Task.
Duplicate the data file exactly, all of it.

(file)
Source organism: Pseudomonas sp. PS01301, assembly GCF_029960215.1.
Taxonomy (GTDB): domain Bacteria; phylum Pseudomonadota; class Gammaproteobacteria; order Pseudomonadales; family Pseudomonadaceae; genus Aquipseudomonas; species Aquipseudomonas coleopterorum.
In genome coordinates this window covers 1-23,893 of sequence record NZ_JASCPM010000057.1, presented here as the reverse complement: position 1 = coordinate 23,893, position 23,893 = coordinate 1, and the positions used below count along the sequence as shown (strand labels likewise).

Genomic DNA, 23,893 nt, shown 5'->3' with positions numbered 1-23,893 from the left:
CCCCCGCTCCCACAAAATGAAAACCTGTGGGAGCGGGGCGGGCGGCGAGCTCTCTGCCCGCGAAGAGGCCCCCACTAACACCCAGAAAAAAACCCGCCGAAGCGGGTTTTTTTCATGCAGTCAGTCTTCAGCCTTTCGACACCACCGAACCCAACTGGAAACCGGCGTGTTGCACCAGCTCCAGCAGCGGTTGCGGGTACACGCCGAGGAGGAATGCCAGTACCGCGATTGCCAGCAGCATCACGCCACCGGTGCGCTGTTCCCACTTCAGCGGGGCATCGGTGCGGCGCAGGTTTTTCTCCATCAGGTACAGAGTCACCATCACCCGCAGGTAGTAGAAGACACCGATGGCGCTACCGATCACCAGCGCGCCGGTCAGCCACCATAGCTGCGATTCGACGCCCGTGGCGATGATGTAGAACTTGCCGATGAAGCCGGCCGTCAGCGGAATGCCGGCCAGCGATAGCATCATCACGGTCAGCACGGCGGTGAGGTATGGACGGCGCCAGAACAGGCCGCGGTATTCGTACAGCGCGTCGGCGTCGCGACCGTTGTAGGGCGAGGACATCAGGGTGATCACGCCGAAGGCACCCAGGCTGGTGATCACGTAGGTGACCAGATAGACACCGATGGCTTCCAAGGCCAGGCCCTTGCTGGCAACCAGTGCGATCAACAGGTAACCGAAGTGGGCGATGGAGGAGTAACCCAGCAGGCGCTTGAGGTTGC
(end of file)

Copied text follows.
Source organism: Pseudomonas sp. PS01301, assembly GCF_029960215.1.
Taxonomy (GTDB): domain Bacteria; phylum Pseudomonadota; class Gammaproteobacteria; order Pseudomonadales; family Pseudomonadaceae; genus Aquipseudomonas; species Aquipseudomonas coleopterorum.
In genome coordinates this window covers 1-23,893 of sequence record NZ_JASCPM010000057.1, presented here as the reverse complement: position 1 = coordinate 23,893, position 23,893 = coordinate 1, and the positions used below count along the sequence as shown (strand labels likewise).

Genomic DNA, 23,893 nt, shown 5'->3' with positions numbered 1-23,893 from the left:
CCCCCGCTCCCACAAAATGAAAACCTGTGGGAGCGGGGCGGGCGGCGAGCTCTCTGCCCGCGAAGAGGCCCCCACTAACACCCAGAAAAAAACCCGCCGAAGCGGGTTTTTTTCATGCAGTCAGTCTTCAGCCTTTCGACACCACCGAACCCAACTGGAAACCGGCGTGTTGCACCAGCTCCAGCAGCGGTTGCGGGTACACGCCGAGGAGGAATGCCAGTACCGCGATTGCCAGCAGCATCACGCCACCGGTGCGCTGTTCCCACTTCAGCGGGGCATCGGTGCGGCGCAGGTTTTTCTCCATCAGGTACAGAGTCACCATCACCCGCAGGTAGTAGAAGACACCGATGGCGCTACCGATCACCAGCGCGCCGGTCAGCCACCATAGCTGCGATTCGACGCCCGTGGCGATGATGTAGAACTTGCCGATGAAGCCGGCCGTCAGCGGAATGCCGGCCAGCGATAGCATCATCACGGTCAGCACGGCGGTGAGGTATGGACGGCGCCAGAACAGGCCGCGGTATTCGTACAGCGCGTCGGCGTCGCGACCGTTGTAGGGCGAGGACATCAGGGTGATCACGCCGAAGGCACCCAGGCTGGTGATCACGTAGGTGACCAGATAGACACCGATGGCTTCCAAGGCCAGGCCCTTGCTGGCAACCAGTGCGATCAACAGGTAACCGAAGTGGGCGATGGAGGAGTAACCCAGCAGGCGCTTGAGGTTGC